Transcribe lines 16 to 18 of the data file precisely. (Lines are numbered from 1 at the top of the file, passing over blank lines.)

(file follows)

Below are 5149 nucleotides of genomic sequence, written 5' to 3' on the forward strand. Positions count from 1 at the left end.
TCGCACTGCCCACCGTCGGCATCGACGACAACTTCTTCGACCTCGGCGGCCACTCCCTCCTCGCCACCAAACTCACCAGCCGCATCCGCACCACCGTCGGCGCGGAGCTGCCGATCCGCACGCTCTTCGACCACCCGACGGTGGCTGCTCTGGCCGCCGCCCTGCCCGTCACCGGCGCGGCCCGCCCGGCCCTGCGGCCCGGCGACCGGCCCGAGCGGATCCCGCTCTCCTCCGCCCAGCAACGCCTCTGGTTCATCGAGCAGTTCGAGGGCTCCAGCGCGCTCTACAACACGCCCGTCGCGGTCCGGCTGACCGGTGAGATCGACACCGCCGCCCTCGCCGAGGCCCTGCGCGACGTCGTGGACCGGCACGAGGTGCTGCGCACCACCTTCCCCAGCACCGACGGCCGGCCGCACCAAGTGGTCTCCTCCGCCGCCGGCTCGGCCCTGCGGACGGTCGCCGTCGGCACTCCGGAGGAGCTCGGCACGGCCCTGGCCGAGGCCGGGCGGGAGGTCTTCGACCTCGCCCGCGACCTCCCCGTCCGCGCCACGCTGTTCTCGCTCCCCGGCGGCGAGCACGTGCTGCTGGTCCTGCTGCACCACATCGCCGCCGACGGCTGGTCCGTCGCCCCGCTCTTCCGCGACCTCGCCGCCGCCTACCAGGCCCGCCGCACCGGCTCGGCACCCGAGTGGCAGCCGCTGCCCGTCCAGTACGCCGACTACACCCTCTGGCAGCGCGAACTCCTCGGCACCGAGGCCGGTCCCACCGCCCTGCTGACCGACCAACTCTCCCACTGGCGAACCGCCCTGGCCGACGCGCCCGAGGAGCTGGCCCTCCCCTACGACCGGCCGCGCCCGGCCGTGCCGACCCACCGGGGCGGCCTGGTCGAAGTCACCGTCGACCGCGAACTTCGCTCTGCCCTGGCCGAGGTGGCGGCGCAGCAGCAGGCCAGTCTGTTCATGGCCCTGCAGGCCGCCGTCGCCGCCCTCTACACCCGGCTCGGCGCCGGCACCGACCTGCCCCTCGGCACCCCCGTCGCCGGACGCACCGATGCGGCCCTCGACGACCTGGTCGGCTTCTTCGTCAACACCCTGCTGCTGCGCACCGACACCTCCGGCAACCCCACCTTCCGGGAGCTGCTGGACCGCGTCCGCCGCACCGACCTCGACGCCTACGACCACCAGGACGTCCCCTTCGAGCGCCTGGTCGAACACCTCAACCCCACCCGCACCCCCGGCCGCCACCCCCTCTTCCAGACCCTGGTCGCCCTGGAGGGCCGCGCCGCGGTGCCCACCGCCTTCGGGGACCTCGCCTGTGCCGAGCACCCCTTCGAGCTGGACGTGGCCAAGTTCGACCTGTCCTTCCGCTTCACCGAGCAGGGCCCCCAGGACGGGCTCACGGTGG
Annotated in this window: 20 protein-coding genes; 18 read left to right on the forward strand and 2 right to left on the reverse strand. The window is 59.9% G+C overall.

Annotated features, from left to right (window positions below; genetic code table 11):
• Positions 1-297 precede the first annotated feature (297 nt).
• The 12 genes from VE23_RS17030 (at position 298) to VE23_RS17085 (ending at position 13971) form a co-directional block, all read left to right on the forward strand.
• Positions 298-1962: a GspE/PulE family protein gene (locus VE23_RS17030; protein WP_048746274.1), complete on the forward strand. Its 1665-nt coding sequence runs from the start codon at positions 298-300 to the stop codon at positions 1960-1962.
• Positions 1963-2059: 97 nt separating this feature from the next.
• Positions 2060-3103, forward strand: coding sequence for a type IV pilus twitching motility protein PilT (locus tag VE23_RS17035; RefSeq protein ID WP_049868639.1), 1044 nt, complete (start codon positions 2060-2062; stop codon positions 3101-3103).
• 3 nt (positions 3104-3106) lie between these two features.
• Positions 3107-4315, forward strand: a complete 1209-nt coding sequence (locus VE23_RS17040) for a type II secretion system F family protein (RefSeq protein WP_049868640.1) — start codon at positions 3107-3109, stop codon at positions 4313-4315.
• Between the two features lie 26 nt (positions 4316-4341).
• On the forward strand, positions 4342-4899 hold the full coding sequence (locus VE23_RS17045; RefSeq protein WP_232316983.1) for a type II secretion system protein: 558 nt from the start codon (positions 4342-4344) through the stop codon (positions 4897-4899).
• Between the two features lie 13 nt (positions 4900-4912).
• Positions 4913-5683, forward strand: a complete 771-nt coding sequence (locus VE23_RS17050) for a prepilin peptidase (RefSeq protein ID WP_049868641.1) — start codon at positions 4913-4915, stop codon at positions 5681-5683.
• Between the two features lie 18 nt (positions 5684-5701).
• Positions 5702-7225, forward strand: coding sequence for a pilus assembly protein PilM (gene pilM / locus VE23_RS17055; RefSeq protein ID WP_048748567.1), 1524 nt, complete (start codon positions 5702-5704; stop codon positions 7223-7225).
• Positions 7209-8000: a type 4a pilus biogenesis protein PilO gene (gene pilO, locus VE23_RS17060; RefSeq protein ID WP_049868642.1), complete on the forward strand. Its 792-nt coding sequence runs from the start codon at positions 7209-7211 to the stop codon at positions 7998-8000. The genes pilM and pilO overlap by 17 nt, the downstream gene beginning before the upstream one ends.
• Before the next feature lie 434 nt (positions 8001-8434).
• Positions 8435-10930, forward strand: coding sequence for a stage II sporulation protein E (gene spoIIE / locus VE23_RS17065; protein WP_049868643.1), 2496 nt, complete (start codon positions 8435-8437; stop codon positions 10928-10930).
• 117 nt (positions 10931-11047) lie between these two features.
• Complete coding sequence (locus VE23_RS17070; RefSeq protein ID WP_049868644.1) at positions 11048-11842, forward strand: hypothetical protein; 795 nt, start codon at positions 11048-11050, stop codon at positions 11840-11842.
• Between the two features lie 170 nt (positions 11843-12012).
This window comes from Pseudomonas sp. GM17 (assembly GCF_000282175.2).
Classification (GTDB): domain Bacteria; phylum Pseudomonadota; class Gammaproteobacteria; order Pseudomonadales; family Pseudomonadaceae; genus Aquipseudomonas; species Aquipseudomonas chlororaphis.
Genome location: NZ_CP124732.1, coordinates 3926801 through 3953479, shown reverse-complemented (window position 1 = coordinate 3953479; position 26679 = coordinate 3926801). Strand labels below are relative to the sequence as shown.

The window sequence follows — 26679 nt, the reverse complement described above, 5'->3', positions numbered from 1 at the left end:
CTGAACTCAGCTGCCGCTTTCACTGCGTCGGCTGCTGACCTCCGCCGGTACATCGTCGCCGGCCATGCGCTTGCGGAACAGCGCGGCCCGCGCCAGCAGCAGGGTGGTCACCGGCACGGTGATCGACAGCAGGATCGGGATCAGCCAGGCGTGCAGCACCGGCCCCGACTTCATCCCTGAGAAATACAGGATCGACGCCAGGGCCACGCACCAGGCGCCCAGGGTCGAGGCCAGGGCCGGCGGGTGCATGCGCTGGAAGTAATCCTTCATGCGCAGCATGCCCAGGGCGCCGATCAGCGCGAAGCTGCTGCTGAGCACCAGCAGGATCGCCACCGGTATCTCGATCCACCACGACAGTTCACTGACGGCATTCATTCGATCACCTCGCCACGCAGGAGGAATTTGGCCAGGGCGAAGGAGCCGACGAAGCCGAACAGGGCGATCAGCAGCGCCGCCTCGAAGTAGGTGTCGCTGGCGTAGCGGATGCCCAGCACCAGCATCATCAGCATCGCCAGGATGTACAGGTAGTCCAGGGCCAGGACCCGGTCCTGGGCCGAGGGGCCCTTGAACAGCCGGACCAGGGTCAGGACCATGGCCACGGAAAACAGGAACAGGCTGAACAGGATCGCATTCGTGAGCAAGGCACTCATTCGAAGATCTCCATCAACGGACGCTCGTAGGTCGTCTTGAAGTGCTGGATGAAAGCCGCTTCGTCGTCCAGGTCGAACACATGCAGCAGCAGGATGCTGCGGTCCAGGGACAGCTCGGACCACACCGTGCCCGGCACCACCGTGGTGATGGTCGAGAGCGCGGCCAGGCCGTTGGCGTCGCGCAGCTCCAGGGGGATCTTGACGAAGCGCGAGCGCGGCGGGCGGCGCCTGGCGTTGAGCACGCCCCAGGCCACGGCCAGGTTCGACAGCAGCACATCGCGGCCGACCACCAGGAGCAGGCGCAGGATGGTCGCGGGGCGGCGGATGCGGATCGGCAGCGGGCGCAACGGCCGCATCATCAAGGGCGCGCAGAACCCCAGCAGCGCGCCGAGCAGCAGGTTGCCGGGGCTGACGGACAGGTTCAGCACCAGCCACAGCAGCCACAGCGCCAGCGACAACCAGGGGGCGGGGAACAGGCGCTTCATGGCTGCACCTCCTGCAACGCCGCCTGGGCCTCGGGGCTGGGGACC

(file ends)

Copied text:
• Between the two features lie 18 nt (positions 5684-5701).
• Positions 5702-7225, forward strand: coding sequence for a pilus assembly protein PilM (gene pilM / locus VE23_RS17055; RefSeq protein ID WP_048748567.1), 1524 nt, complete (start codon positions 5702-5704; stop codon positions 7223-7225).
• Positions 7209-8000: a type 4a pilus biogenesis protein PilO gene (gene pilO, locus VE23_RS17060; RefSeq protein ID WP_049868642.1), complete on the forward strand. Its 792-nt coding sequence runs from the start codon at positions 7209-7211 to the stop codon at positions 7998-8000. The genes pilM and pilO overlap by 17 nt, the downstream gene beginning before the upstream one ends.